detection of potentially unwanted applications.

10. Win32/Virut.NBP

Win32/Virut.NBP is a polymorphic file infector. The virus connects to

the IRC network. It can be controlled remotely. The virus searches for

executables with one of the following extensions: .exe, .scr.

Executables are infected by appending the code of the virus to the

last section. The host file is modified in a way that causes the virus to

be executed prior to running the original code.

2. The Top Ten Threats (Global) (March 2012)

TOP Threats (Global) in brief:

1. HTML/ScrInject.B (see above)

2. INF/Autorun (see above)

3. HTML/Iframe.B

HTML/Iframe.B is generic detection of malicious IFRAME tags

embedded in HTML pages, which redirect the browser to a specific URL

location with malicious software.

4. Win32/Conficker

The Win32/Conficker threat is a network worm originally propagated

by exploiting a recent vulnerability in the Windows operating system.

This vulnerability is present in the RPC sub-system and can be remotely

exploited by an attacker without valid user credentials. Depending on

the variant, it may also spread via unsecured shared folders and by

removable media, making use of the Autorun facility enabled at

present by default in Windows (though not in Windows 7).

Win32/Conficker loads a DLL through the svchost process. This threat

contacts web servers with pre-computed domain names to download

additional malicious components. Fuller descriptions of Conficker

variants are available at

http://www.eset.eu/buxus/generate_page.php?page_id=279&lng=en.

5. JS/Agent

The trojan displays dialogs that ask the user to purchase a specific

product/service. After purchasing the product/service, the malware

removes itself from the computer. Trojan is probably a part of other

malware.

6. JS/Iframe.AS

JS/Iframe.AS is a trojan that redirects the browser to a specific URL

location with malicious software. The program code of the malware is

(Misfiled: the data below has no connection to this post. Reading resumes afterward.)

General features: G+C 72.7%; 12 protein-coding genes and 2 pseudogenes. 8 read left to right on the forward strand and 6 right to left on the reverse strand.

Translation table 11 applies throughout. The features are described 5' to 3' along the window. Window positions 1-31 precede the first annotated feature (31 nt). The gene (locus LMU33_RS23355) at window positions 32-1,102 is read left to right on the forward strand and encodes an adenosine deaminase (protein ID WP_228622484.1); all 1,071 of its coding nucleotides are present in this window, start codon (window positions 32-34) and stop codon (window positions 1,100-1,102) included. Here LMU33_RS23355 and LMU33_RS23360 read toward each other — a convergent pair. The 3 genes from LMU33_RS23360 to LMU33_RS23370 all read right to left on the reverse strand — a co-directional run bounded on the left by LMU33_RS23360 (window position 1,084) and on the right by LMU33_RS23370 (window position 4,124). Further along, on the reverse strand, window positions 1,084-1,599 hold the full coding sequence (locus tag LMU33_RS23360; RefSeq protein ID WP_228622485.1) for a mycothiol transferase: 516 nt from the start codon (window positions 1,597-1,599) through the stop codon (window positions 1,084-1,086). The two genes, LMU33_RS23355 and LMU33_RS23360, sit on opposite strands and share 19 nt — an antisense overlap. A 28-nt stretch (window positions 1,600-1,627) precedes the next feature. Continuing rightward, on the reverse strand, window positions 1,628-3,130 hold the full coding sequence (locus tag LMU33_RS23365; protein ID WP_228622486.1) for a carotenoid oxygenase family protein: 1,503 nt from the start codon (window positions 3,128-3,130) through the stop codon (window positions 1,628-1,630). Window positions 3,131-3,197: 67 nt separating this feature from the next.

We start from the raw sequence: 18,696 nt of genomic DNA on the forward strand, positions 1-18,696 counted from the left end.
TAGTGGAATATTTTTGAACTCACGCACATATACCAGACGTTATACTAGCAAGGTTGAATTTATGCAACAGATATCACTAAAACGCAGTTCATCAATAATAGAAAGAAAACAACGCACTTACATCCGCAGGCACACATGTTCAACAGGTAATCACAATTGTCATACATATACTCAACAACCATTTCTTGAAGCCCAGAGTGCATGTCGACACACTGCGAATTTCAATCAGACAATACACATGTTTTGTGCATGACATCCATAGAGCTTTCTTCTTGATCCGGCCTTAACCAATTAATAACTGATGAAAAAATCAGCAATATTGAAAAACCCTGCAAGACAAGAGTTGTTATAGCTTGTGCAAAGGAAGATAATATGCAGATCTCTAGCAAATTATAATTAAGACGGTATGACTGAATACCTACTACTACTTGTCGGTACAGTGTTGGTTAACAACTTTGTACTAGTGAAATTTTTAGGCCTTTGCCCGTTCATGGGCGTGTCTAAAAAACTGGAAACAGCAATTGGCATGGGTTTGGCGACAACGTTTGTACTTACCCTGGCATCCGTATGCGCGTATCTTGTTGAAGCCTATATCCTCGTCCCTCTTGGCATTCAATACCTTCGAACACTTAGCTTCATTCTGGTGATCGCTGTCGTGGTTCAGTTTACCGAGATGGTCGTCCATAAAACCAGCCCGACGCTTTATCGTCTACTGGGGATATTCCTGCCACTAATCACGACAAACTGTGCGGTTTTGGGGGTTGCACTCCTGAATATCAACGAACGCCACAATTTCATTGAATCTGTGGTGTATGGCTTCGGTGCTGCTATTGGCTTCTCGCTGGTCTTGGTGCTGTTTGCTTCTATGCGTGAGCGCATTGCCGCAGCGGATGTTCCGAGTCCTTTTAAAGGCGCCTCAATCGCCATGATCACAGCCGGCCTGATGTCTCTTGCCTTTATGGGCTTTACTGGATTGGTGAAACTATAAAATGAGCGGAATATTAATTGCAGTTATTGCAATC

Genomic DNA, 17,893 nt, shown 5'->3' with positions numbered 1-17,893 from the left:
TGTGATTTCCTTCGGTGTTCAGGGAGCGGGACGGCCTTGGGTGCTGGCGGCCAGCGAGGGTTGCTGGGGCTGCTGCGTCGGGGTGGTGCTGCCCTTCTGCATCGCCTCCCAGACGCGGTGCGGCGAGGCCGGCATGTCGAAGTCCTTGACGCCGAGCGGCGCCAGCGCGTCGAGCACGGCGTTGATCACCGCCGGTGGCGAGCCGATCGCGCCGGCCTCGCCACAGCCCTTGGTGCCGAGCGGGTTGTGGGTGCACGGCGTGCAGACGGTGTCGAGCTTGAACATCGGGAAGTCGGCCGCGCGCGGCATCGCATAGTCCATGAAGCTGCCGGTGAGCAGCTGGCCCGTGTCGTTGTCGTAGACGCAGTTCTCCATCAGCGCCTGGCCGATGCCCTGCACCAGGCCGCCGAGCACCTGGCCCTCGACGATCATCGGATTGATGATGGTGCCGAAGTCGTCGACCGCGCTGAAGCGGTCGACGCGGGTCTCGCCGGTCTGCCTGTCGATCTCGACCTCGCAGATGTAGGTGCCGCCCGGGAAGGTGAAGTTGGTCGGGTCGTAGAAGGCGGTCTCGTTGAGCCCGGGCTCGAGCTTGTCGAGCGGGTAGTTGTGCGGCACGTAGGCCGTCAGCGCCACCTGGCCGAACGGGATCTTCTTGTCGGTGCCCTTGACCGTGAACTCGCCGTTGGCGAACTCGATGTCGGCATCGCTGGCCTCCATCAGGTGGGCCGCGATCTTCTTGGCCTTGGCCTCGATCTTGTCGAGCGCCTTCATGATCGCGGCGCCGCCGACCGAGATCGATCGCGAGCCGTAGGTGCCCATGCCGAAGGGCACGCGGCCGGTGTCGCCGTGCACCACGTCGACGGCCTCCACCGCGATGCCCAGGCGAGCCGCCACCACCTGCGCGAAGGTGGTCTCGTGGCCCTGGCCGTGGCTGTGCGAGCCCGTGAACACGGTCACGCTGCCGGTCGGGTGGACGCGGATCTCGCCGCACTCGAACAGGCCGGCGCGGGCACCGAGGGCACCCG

usually embedded in HTML pages.

7. Win32/Sirefef

Win32/Sirefef.A is a trojan that redirects results of online search

engines to web sites that contain adware.

8. Win32/Sality (see above)

9. Win32/Dorkbot

Win32/Dorkbot.A is a worm that spreads via removable media. The

worm contains a backdoor. It can be controlled remotely. The file is

run-time compressed using UPX.

The worm collects login user names and passwords when the user

browses certain web sites. Then, it attempts to send gathered

information to a remote machine. This kind of worm can be controlled

remotely.

10. JS/Redirector

JS/Redirector is a trojan that redirects the browser to a specific URL

location with malicious software. The program code of the malware is

usually embedded in HTML pages.

Threats India vs Globe (January, Febryary, March 2012)

Sizing Up the BYOD Security Challenge

Stephen Cobb, ESET Security Evangelist

On the plus side of BYOD known you may get more work

from people when they can work in more places and at more times

of the day (from the breakfast table in the morning to the kitchen

table at night and the coffee shop in between). There can be cost

savings too: equipment outlays can be reduced if employees use

their own devices instead of the company buying them.

At the same time, IT security managers must weigh those

benefits against the security risks that come with these devices,

plus the cost of bringing them into line with existing security

policies and compliance standards. For example, what are the legal

ramifications of an employees personal laptop going missing when

it contains your customer list or sensitive internal

correspondence? To help companies get a handle on the scale and

scope of these risks, ESET engaged Harris Interactive to survey

some 1,300 adults in America who are currently employed. We

found more than 80 percent of them use some kind of personally

owned electronic device for work-related functions. Many of

these devices are older technologies like laptop and desktop

computers, but smartphones and tablets are already a significant

part of the BYOD phenomenon.

Unfortunately, the survey paints a worrying picture of security

on these devices; for example, encryption of company data is only

happening on about one third of them. One third of those

surveyed responded that company data is not encrypted when it is